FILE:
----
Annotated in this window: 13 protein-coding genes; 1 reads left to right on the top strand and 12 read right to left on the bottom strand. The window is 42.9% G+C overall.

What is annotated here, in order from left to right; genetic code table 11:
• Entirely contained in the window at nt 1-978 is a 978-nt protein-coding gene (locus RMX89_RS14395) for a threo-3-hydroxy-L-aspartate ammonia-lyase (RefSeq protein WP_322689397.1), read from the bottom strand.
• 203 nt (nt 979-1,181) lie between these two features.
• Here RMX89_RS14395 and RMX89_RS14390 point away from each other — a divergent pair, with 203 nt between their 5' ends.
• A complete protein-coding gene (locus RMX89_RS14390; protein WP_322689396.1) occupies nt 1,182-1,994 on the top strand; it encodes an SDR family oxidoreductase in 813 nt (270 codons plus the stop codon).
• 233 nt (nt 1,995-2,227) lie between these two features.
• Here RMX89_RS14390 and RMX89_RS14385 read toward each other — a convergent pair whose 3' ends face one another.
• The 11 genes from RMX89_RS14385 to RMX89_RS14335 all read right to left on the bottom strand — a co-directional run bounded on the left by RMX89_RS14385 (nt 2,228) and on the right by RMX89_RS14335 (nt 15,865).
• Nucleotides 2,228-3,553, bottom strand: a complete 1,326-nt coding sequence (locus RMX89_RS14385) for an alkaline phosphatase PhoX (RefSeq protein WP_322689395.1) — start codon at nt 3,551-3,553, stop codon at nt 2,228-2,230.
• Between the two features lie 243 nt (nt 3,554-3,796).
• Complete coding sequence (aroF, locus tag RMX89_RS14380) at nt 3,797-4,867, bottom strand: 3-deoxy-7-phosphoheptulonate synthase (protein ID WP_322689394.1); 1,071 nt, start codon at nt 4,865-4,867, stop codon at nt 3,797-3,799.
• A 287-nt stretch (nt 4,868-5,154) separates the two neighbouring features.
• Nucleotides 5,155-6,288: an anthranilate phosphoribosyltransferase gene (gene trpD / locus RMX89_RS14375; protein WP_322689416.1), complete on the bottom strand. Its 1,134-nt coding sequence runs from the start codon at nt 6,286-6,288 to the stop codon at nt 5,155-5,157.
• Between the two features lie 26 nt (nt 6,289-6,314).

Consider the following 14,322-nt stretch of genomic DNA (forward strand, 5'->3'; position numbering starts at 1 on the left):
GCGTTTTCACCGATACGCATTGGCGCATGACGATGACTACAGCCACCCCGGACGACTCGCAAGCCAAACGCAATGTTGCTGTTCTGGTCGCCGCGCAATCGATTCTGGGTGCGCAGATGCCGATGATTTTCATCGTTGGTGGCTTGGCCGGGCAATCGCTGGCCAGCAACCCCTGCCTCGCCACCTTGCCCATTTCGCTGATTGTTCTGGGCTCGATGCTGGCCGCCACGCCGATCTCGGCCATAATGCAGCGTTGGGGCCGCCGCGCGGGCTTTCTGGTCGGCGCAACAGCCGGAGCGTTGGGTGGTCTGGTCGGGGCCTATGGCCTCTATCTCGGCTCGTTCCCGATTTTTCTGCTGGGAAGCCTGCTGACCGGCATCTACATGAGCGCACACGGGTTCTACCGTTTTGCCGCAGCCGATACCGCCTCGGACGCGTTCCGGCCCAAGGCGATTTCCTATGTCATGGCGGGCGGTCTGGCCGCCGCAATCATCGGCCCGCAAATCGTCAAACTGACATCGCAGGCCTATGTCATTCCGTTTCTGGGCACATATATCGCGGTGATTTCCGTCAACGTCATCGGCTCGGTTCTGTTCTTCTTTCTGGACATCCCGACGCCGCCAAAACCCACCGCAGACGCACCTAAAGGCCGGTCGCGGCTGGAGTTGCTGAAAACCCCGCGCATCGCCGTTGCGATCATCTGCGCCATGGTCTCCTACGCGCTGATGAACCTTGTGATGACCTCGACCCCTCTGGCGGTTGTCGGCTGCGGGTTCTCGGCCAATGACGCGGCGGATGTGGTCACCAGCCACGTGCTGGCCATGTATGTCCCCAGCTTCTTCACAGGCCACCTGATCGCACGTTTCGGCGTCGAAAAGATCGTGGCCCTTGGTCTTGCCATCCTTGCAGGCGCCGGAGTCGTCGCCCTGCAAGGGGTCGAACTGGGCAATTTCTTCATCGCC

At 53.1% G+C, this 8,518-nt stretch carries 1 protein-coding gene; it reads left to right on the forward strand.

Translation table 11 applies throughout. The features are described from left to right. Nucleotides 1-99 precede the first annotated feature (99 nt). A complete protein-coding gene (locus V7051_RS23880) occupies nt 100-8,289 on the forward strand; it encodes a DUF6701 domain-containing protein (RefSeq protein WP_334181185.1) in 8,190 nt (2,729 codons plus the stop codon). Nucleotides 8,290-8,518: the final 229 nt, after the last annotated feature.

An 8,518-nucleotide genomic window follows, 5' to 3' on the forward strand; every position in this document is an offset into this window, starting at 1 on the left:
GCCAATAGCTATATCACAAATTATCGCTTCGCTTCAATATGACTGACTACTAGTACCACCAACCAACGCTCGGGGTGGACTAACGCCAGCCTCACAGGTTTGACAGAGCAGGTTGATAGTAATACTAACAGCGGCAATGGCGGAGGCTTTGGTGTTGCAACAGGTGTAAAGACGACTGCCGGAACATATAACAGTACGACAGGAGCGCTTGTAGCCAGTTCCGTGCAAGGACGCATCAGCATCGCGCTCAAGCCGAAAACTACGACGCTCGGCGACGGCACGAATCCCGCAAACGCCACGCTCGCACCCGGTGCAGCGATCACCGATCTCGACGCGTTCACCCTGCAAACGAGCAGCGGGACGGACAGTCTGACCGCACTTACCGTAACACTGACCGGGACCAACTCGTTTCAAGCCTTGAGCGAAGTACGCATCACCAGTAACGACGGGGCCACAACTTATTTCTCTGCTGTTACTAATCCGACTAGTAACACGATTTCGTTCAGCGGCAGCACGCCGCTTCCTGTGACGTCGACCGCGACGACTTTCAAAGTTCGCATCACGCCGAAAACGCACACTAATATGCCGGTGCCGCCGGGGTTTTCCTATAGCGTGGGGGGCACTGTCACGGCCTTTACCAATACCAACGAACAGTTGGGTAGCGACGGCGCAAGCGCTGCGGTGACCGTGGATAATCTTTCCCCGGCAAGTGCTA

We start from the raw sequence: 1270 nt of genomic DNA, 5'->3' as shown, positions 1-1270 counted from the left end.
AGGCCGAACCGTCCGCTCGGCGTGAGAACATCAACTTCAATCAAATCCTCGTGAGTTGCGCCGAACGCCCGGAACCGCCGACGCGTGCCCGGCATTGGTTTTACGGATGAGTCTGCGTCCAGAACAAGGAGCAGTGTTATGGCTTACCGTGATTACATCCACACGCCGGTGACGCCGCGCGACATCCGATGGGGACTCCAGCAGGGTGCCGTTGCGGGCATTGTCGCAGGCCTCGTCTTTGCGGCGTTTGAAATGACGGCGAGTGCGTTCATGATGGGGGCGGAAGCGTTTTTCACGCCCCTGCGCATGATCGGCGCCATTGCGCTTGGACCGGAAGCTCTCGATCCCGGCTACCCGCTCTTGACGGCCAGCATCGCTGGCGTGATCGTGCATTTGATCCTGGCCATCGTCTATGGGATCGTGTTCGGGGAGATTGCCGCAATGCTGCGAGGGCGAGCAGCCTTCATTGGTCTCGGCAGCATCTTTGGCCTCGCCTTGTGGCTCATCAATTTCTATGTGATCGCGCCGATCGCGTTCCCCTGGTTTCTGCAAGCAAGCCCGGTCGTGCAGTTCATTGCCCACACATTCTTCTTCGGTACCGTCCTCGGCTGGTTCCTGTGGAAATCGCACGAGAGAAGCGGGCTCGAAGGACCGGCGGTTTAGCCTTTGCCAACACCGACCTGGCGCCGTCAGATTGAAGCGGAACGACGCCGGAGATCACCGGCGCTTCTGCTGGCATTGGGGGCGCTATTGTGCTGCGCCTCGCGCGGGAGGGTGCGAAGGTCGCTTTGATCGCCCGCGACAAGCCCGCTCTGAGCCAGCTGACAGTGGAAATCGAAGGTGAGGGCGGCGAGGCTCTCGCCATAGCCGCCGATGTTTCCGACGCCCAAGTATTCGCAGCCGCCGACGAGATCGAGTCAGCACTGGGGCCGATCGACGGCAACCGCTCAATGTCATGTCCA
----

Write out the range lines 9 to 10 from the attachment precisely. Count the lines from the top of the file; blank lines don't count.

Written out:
• The 11 genes from RMX89_RS14385 to RMX89_RS14335 all read right to left on the bottom strand — a co-directional run bounded on the left by RMX89_RS14385 (nt 2,228) and on the right by RMX89_RS14335 (nt 15,865).
• Nucleotides 2,228-3,553, bottom strand: a complete 1,326-nt coding sequence (locus RMX89_RS14385) for an alkaline phosphatase PhoX (RefSeq protein WP_322689395.1) — start codon at nt 3,551-3,553, stop codon at nt 2,228-2,230.